Can pulsed ntr be a good torch drive. Atomic rocket says that with some development it can be a low end torch ship. Suppose extraction of hot fission fragment is possible and and also better cooling systems are used, can it be a better torch drive then? If yes what can be the expacted performance and pulse rate.
closed as off-topic by chasly from UK, Agrajag, Gryphon, F1Krazy, Renan Feb 10 at 19:37
This question appears to be off-topic. The users who voted to close gave this specific reason:
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I am assuming that by 'torch rocket' you mean an inertial mass rocket. That is, one that propels the ship forward by ejecting inertial mass rearword.
You have not specified a time frame, so any answer would be different for today (the technology is not developed enough, and since it is not yet optimized your questions can not be answered), 'tomorrow' (maybe, if there is a breakthrough in development, but again the parameters would be so drastically altered that your questions can not be answered about future technology), or the future (unlikely, except for maybe small ships that are not pressed for time - that is, travel time that is measured in decades, not years). The main issue with these drives will be that very large mass spaceships will require a lot of inertial mass propellant for significant delta-v changes over a short time, even IF the inertial mass is ejected at very high velocities.
Yet I DO see a future for such rockets as maneuvering jets, for minor course corrections and docking steering thrusters at space stations, where large delta-v changes are not required (essentially the same velocity, just a different direction). However, these thrusters would use optimized technology much more advanced than we currently have, and therefore your questions on pulse rate and thrust can not be answered.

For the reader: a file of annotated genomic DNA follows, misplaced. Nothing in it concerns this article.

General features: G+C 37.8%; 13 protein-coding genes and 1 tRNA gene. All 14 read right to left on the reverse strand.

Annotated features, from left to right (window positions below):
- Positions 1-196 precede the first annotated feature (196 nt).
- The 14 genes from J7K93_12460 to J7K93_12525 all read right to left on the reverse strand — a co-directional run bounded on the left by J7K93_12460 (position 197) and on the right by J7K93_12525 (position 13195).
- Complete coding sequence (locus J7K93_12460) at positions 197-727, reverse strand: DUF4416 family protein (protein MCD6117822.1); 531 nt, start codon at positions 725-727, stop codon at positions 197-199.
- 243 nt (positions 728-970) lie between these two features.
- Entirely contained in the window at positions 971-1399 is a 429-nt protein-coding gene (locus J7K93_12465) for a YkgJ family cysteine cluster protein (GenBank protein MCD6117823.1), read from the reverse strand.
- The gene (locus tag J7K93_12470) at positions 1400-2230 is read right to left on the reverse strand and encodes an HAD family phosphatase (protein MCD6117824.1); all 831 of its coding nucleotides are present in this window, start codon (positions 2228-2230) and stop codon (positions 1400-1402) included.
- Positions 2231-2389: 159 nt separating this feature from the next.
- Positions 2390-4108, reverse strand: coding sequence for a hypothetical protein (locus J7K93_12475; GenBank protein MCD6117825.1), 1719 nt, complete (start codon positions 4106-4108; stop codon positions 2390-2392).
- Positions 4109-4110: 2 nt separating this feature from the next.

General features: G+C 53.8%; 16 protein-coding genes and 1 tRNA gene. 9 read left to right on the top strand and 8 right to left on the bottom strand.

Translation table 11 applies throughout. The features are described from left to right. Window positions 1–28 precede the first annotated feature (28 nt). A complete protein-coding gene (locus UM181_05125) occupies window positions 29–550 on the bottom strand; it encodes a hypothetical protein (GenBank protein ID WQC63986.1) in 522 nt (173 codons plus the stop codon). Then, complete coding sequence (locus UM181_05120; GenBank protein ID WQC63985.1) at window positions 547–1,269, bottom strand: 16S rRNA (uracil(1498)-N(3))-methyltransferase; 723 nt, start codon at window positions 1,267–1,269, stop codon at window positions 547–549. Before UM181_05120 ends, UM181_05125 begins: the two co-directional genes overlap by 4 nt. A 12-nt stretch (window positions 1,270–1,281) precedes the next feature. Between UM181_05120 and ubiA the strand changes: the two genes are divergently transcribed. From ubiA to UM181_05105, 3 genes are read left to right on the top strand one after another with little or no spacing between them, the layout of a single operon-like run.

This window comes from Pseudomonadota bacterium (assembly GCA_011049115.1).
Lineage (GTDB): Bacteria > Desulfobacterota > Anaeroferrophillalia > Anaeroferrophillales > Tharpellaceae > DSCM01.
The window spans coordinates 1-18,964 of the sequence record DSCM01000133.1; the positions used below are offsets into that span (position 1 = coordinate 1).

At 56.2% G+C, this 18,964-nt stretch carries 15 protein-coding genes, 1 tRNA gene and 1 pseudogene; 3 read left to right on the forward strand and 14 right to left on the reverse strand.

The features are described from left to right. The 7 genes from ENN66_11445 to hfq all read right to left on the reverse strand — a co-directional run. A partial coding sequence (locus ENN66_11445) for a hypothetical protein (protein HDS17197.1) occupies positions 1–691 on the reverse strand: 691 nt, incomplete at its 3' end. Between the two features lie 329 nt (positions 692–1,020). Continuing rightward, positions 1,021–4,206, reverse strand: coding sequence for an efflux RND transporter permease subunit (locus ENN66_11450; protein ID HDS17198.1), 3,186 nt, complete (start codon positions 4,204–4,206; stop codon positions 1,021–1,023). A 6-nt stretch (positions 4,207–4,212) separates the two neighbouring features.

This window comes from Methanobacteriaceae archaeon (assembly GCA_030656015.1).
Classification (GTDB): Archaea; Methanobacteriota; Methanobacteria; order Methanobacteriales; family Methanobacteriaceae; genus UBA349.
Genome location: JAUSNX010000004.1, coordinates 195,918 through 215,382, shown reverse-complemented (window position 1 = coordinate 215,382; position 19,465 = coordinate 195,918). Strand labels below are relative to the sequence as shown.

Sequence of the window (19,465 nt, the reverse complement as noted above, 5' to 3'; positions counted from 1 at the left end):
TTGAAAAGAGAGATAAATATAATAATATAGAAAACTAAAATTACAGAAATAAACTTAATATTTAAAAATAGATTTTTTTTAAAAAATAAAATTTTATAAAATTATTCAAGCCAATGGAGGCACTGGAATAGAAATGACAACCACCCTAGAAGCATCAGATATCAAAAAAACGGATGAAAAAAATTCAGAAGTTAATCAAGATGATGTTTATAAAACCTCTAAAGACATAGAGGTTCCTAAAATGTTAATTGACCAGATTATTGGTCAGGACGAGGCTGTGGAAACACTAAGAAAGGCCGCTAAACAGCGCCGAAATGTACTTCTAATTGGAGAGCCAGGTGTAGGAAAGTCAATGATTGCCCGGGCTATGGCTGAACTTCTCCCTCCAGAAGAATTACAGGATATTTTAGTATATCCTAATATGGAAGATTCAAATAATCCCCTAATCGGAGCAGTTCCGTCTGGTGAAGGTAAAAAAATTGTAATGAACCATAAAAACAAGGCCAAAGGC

However, there is another way to generate forward momentum besides inertial mass ejection propulsion. Consider surfers, sailboats, gliders, and swings. They all generate forward momentum WITHOUT ejecting inertial mass. Surfers use gravitational changes and the energy in the water wave itself. Sailboats use the power in the wind. Gliders use pressure difference between the top and bottom of the wing and control surface. Swings do it by using mechanical energy to utilize gravitational forces and changes in gravitational balance to gain momentum. Methinks the propulsion system of the future will use non-inertial-mass-ejection techniques that haven't been thought of yet, rather than having to carry huge quantities of reaction mass.
I once had a washing machine walk five feet (until the cord pulled out) across the laundry room floor, simply because the load was unbalanced. Yes, these systems still need ENERGY, but they do not require inertial ejection mass.
Also, gravity is a strange beast, and when we humans finally get past the notion of gravity as a 'distortion of the spacetime continuum', or a 'gravity well', we might actually get somewhere that allows us to start harnessing it effectively as a 'delta-momentum system'.